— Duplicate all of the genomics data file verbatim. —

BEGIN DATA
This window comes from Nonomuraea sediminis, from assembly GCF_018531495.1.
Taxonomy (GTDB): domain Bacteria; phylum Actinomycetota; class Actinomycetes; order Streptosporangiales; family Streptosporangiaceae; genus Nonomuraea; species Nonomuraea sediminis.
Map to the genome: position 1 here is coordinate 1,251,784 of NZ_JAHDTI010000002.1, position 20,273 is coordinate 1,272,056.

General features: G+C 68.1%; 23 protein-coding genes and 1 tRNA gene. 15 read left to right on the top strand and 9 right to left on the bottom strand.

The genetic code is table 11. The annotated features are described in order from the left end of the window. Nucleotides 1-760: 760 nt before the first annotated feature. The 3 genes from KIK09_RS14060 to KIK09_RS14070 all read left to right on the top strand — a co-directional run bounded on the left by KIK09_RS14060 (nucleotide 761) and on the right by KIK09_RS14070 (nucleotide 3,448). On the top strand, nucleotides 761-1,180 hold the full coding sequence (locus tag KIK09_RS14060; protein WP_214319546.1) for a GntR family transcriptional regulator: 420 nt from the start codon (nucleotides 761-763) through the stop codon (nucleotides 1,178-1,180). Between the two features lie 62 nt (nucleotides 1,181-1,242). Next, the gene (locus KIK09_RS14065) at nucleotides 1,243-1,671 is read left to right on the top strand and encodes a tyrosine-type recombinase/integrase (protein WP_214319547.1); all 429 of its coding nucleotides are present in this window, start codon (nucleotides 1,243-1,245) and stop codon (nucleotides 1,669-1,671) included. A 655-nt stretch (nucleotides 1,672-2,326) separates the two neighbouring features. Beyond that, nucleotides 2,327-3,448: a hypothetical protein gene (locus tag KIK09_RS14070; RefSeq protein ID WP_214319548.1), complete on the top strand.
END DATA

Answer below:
This window comes from Nonomuraea sediminis, from assembly GCF_018531495.1.
Taxonomy (GTDB): domain Bacteria; phylum Actinomycetota; class Actinomycetes; order Streptosporangiales; family Streptosporangiaceae; genus Nonomuraea; species Nonomuraea sediminis.
Map to the genome: position 1 here is coordinate 1,251,784 of NZ_JAHDTI010000002.1, position 20,273 is coordinate 1,272,056.

General features: G+C 68.1%; 23 protein-coding genes and 1 tRNA gene. 15 read left to right on the top strand and 9 right to left on the bottom strand.

The genetic code is table 11. The annotated features are described in order from the left end of the window. Nucleotides 1-760: 760 nt before the first annotated feature. The 3 genes from KIK09_RS14060 to KIK09_RS14070 all read left to right on the top strand — a co-directional run bounded on the left by KIK09_RS14060 (nucleotide 761) and on the right by KIK09_RS14070 (nucleotide 3,448). On the top strand, nucleotides 761-1,180 hold the full coding sequence (locus tag KIK09_RS14060; protein WP_214319546.1) for a GntR family transcriptional regulator: 420 nt from the start codon (nucleotides 761-763) through the stop codon (nucleotides 1,178-1,180). Between the two features lie 62 nt (nucleotides 1,181-1,242). Next, the gene (locus KIK09_RS14065) at nucleotides 1,243-1,671 is read left to right on the top strand and encodes a tyrosine-type recombinase/integrase (protein WP_214319547.1); all 429 of its coding nucleotides are present in this window, start codon (nucleotides 1,243-1,245) and stop codon (nucleotides 1,669-1,671) included. A 655-nt stretch (nucleotides 1,672-2,326) separates the two neighbouring features. Beyond that, nucleotides 2,327-3,448: a hypothetical protein gene (locus tag KIK09_RS14070; RefSeq protein ID WP_214319548.1), complete on the top strand.